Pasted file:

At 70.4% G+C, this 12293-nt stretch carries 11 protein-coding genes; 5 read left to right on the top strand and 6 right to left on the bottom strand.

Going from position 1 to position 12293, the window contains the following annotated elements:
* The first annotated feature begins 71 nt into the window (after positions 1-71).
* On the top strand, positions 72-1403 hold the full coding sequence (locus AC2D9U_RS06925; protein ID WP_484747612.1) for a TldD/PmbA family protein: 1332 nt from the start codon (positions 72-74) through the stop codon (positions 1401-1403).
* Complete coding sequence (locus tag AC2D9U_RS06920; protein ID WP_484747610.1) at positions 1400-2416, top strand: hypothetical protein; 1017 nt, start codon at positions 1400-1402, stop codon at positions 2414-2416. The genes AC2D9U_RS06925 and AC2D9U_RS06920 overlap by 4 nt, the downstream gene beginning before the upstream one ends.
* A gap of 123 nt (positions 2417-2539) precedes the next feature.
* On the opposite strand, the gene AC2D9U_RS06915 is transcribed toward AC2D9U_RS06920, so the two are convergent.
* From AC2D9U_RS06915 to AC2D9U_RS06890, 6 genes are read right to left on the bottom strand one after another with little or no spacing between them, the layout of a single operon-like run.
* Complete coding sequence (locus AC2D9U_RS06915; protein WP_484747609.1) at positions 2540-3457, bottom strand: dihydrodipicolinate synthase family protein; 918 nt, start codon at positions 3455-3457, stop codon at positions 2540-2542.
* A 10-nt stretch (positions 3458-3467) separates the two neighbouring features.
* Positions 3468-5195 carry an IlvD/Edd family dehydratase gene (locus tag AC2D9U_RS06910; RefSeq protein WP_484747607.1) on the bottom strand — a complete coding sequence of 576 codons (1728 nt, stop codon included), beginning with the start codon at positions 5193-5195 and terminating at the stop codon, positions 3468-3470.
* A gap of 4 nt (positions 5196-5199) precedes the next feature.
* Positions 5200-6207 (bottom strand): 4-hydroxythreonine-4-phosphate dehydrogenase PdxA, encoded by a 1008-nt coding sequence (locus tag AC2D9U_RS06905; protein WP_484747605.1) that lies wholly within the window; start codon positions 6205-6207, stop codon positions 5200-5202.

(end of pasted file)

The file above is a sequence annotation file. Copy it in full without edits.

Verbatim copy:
At 70.4% G+C, this 12293-nt stretch carries 11 protein-coding genes; 5 read left to right on the top strand and 6 right to left on the bottom strand.

Going from position 1 to position 12293, the window contains the following annotated elements:
* The first annotated feature begins 71 nt into the window (after positions 1-71).
* On the top strand, positions 72-1403 hold the full coding sequence (locus AC2D9U_RS06925; protein ID WP_484747612.1) for a TldD/PmbA family protein: 1332 nt from the start codon (positions 72-74) through the stop codon (positions 1401-1403).
* Complete coding sequence (locus tag AC2D9U_RS06920; protein ID WP_484747610.1) at positions 1400-2416, top strand: hypothetical protein; 1017 nt, start codon at positions 1400-1402, stop codon at positions 2414-2416. The genes AC2D9U_RS06925 and AC2D9U_RS06920 overlap by 4 nt, the downstream gene beginning before the upstream one ends.
* A gap of 123 nt (positions 2417-2539) precedes the next feature.
* On the opposite strand, the gene AC2D9U_RS06915 is transcribed toward AC2D9U_RS06920, so the two are convergent.
* From AC2D9U_RS06915 to AC2D9U_RS06890, 6 genes are read right to left on the bottom strand one after another with little or no spacing between them, the layout of a single operon-like run.
* Complete coding sequence (locus AC2D9U_RS06915; protein WP_484747609.1) at positions 2540-3457, bottom strand: dihydrodipicolinate synthase family protein; 918 nt, start codon at positions 3455-3457, stop codon at positions 2540-2542.
* A 10-nt stretch (positions 3458-3467) separates the two neighbouring features.
* Positions 3468-5195 carry an IlvD/Edd family dehydratase gene (locus tag AC2D9U_RS06910; RefSeq protein WP_484747607.1) on the bottom strand — a complete coding sequence of 576 codons (1728 nt, stop codon included), beginning with the start codon at positions 5193-5195 and terminating at the stop codon, positions 3468-3470.
* A gap of 4 nt (positions 5196-5199) precedes the next feature.
* Positions 5200-6207 (bottom strand): 4-hydroxythreonine-4-phosphate dehydrogenase PdxA, encoded by a 1008-nt coding sequence (locus tag AC2D9U_RS06905; protein WP_484747605.1) that lies wholly within the window; start codon positions 6205-6207, stop codon positions 5200-5202.